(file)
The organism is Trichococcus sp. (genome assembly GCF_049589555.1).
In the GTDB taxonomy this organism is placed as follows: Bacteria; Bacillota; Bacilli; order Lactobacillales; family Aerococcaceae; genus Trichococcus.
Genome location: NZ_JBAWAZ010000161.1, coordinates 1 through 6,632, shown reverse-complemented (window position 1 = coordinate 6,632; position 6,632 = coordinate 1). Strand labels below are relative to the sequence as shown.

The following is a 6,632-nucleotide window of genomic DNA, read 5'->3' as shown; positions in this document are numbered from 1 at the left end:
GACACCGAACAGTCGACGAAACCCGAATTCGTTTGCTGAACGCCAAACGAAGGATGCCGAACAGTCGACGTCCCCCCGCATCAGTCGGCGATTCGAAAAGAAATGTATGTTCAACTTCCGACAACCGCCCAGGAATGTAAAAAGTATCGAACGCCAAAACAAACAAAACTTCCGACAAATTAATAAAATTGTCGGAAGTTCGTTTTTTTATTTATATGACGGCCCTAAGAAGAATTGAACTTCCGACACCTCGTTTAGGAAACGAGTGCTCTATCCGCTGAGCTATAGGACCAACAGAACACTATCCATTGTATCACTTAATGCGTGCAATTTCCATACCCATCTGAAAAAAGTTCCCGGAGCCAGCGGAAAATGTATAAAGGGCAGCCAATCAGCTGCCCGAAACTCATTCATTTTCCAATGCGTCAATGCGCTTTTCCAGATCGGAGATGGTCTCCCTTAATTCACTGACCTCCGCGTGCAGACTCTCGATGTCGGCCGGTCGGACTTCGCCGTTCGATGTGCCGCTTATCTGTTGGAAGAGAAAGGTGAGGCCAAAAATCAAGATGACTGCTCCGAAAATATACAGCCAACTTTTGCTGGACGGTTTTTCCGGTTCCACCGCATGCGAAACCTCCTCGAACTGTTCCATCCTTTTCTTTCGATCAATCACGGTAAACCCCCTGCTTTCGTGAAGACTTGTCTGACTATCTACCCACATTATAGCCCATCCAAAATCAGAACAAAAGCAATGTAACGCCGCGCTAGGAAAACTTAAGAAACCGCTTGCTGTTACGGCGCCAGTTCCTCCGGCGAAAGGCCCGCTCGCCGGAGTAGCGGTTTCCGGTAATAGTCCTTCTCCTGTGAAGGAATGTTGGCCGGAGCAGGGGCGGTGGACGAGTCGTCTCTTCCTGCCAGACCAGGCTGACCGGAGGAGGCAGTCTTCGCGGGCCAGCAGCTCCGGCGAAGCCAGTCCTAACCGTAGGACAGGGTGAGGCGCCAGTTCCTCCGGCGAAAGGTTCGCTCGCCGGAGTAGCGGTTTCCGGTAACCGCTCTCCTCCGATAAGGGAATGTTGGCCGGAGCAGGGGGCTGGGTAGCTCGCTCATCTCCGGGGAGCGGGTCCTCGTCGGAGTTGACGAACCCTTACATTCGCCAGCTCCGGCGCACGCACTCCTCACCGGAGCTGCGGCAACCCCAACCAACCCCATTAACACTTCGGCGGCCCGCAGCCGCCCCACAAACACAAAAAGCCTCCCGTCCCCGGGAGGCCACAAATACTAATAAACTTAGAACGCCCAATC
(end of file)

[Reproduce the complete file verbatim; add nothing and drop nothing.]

The organism is Trichococcus sp. (genome assembly GCF_049589555.1).
In the GTDB taxonomy this organism is placed as follows: Bacteria; Bacillota; Bacilli; order Lactobacillales; family Aerococcaceae; genus Trichococcus.
Genome location: NZ_JBAWAZ010000161.1, coordinates 1 through 6,632, shown reverse-complemented (window position 1 = coordinate 6,632; position 6,632 = coordinate 1). Strand labels below are relative to the sequence as shown.

The following is a 6,632-nucleotide window of genomic DNA, read 5'->3' as shown; positions in this document are numbered from 1 at the left end:
GACACCGAACAGTCGACGAAACCCGAATTCGTTTGCTGAACGCCAAACGAAGGATGCCGAACAGTCGACGTCCCCCCGCATCAGTCGGCGATTCGAAAAGAAATGTATGTTCAACTTCCGACAACCGCCCAGGAATGTAAAAAGTATCGAACGCCAAAACAAACAAAACTTCCGACAAATTAATAAAATTGTCGGAAGTTCGTTTTTTTATTTATATGACGGCCCTAAGAAGAATTGAACTTCCGACACCTCGTTTAGGAAACGAGTGCTCTATCCGCTGAGCTATAGGACCAACAGAACACTATCCATTGTATCACTTAATGCGTGCAATTTCCATACCCATCTGAAAAAAGTTCCCGGAGCCAGCGGAAAATGTATAAAGGGCAGCCAATCAGCTGCCCGAAACTCATTCATTTTCCAATGCGTCAATGCGCTTTTCCAGATCGGAGATGGTCTCCCTTAATTCACTGACCTCCGCGTGCAGACTCTCGATGTCGGCCGGTCGGACTTCGCCGTTCGATGTGCCGCTTATCTGTTGGAAGAGAAAGGTGAGGCCAAAAATCAAGATGACTGCTCCGAAAATATACAGCCAACTTTTGCTGGACGGTTTTTCCGGTTCCACCGCATGCGAAACCTCCTCGAACTGTTCCATCCTTTTCTTTCGATCAATCACGGTAAACCCCCTGCTTTCGTGAAGACTTGTCTGACTATCTACCCACATTATAGCCCATCCAAAATCAGAACAAAAGCAATGTAACGCCGCGCTAGGAAAACTTAAGAAACCGCTTGCTGTTACGGCGCCAGTTCCTCCGGCGAAAGGCCCGCTCGCCGGAGTAGCGGTTTCCGGTAATAGTCCTTCTCCTGTGAAGGAATGTTGGCCGGAGCAGGGGCGGTGGACGAGTCGTCTCTTCCTGCCAGACCAGGCTGACCGGAGGAGGCAGTCTTCGCGGGCCAGCAGCTCCGGCGAAGCCAGTCCTAACCGTAGGACAGGGTGAGGCGCCAGTTCCTCCGGCGAAAGGTTCGCTCGCCGGAGTAGCGGTTTCCGGTAACCGCTCTCCTCCGATAAGGGAATGTTGGCCGGAGCAGGGGGCTGGGTAGCTCGCTCATCTCCGGGGAGCGGGTCCTCGTCGGAGTTGACGAACCCTTACATTCGCCAGCTCCGGCGCACGCACTCCTCACCGGAGCTGCGGCAACCCCAACCAACCCCATTAACACTTCGGCGGCCCGCAGCCGCCCCACAAACACAAAAAGCCTCCCGTCCCCGGGAGGCCACAAATACTAATAAACTTAGAACGCCCAATC